As a Seattle hiker every year you look forward to summer. You know there's nothing like putting on your backpack, leaving the city behind, and taking in the wonders of the forest and the mountains.
That's why when you're having heel pain the idea of not being able to hike is so distressing. I've put together this definite guide for hikers prone to heel pain to empower you to prevent this condition from reoccurring.
What Causes Heel Pain?
Most heel pain is diagnosed as plantar fasciitis so for the remainder of this guide I'll use the term heel pain and plantar fasciitis interchangeably. Any discussion of preventing plantar fasciitis must begin by understanding its cause. Let's start with a description of your foot and calf anatomy.
The foot has a long band of tissue that originates at the heel, travels across the arch, and connects at the base of the toes called the plantar fascia. This structure helps support the arch and your body weight as you hike. The Achilles tendon is connected to the bottom of your heel and to your calf muscle. Tightness in the calf muscle can strain your Achilles tendon and your plantar fascia.
Heel pain is caused by an inflammation of the plantar fascia. The inflammation develops as the result of stress on this tissue causing micro-tears at the bottom of the heel where it inserts. It's brought on by a combination of repetitive strain on the tissue, faulty biomechanics of the foot, and tight calf muscles.
Hiking is an activity that can cause the plantar fascia to become inflamed due to its repetitive nature and the added weight of carrying a backpack.
If you're a hiker with faulty foot mechanics (i.e. flat feet) you're more at risk for developing plantar fasciitis. Why? People with flat feet tend to over pronate or roll their feet inward which pulls on the plantar fascia.
In addition, if you also have tight calf muscles this will put even more strain on the plantar fascia.
What Hikers Can Do to Prevent Plantar Fasciitis
As a Seattle podiatrist there's a lot I can do in my office to help alleviate your heel pain and prevent it from reoccurring. However, there's also a lot you can do to keep it at bay.
Shoes and Boots
One of the most important things you can do to prevent heel pain is to ensure you have hiking shoes or boots that provide the support and stability you need for the type of trails you hike on.
1. Assess the type of hike you'll be doing and the amount of weight you'll be carrying before purchasing your shoes or boots. A lightweight hiking shoe may be perfect for an easy day hike with a lightweight pack but a heavy duty hiking boot will be needed if you're carrying a bunch of weight for overnighters, doing hikes with more elevation gain, or tackling rougher terrain.
2. Your shoes or boots should fit snugly but not too tightly and provide enough room in your toes so that you have wiggle room. Make sure to have your feet measured when purchasing your footwear.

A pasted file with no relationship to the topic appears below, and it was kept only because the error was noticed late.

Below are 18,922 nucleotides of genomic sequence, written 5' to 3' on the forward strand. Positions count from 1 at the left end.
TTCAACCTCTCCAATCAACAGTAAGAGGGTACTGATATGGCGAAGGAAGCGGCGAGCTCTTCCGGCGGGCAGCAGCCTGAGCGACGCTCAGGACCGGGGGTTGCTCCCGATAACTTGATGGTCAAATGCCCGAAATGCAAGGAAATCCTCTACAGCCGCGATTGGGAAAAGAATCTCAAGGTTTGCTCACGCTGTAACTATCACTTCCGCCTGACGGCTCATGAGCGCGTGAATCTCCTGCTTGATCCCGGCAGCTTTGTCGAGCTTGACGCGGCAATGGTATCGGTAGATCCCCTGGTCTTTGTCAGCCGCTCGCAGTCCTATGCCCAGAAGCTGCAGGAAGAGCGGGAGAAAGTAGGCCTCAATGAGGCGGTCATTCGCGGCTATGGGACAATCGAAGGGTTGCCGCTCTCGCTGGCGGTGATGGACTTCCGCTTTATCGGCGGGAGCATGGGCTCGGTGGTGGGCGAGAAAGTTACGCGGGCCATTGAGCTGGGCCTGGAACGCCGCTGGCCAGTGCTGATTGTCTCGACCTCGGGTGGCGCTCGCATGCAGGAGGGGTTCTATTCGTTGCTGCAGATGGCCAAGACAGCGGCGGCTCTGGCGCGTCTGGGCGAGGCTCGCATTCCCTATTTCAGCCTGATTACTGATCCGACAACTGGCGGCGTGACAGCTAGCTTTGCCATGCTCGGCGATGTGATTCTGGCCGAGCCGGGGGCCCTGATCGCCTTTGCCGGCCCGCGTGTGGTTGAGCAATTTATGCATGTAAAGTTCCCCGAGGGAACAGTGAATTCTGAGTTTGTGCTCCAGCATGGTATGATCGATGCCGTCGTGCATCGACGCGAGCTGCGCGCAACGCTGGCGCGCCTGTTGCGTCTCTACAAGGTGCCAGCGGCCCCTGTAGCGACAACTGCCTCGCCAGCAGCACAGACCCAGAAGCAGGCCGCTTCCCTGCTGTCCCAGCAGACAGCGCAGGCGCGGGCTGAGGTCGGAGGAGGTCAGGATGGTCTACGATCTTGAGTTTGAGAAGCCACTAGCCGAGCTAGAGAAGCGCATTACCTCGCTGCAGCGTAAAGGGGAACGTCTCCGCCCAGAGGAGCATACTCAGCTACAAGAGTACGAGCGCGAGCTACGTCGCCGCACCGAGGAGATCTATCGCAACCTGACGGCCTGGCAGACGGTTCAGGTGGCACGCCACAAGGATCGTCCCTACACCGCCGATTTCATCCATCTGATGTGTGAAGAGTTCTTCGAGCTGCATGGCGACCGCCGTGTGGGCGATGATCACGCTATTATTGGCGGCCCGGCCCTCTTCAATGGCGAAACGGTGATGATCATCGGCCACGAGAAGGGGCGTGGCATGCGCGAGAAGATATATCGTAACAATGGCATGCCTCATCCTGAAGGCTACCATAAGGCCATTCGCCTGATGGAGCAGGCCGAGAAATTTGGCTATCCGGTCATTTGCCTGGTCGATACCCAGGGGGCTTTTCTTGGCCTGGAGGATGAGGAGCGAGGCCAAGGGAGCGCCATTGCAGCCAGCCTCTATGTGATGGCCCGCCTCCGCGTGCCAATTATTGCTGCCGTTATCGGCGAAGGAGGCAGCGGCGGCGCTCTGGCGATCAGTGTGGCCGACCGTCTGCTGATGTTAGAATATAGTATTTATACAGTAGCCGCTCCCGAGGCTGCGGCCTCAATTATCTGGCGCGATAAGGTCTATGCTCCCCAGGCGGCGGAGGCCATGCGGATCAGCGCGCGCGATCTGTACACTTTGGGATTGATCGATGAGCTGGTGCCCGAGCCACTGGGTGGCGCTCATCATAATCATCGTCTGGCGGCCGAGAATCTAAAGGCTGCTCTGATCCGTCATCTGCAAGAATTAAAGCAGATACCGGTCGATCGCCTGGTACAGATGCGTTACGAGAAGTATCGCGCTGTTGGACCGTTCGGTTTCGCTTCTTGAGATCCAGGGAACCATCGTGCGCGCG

3. Take your foot type into account when purchasing shoes or boots. For example, if you have flat feet shoes and boots with good arch support are a must.
4. Shop for shoes toward the late afternoon when feet tend to swell.
5. Purchase socks at the same time you purchase boots to ensure a good fit. Here's information about the best socks for hikers.
6. Try different lacing techniques to ensure a proper fit.
7. Make sure you break in new boots before you go hiking. While hiking shoes won't need break-in time, leather boots will.
8. Don't attempt to buy boots online unless you've had experience with a particular brand and size. Go to a reputable store like REI and work with their boot experts.
Replace Your Insoles
Most shoes and boots have insoles that aren't supportive enough to prevent you from pronating and developing plantar fasciitis. Buy a high volume insole for a boot and a medium volume insole for a lightweight hiking shoe. Superfeet makes insoles specifically for hiking boots called Trailblazers. Superfeet or another insole called Powersteps can be used in hiking shoes.
Increase Your Hiking Distance and Level of Difficulty Gradually
Since plantar fasciitis is a repetitive strain injury, it's important to build up to longer and more difficult hikes slowly. Your body needs time to adjust and will serve you much better if you take it easy at the start of hiking season.
Warm-ups and Stretching
While doing warm-ups and stretching is important for all hikers it's particularly important if you're prone to developing plantar fasciitis. Calf muscles can tighten up after sitting in a car for longer than an hour. At the very least perform the traditional standing calf stretch against a tree or even your car by putting one foot forward and then stepping back with the other foot. Place most of your weight on your back foot and slowly lean into the tree or car until you feel a stretch at the back of your calf. Hold for 30 secs to one minute.
Another type of stretch that will give you more benefit is a dynamic stretch. Here are some dynamic stretches for hikers.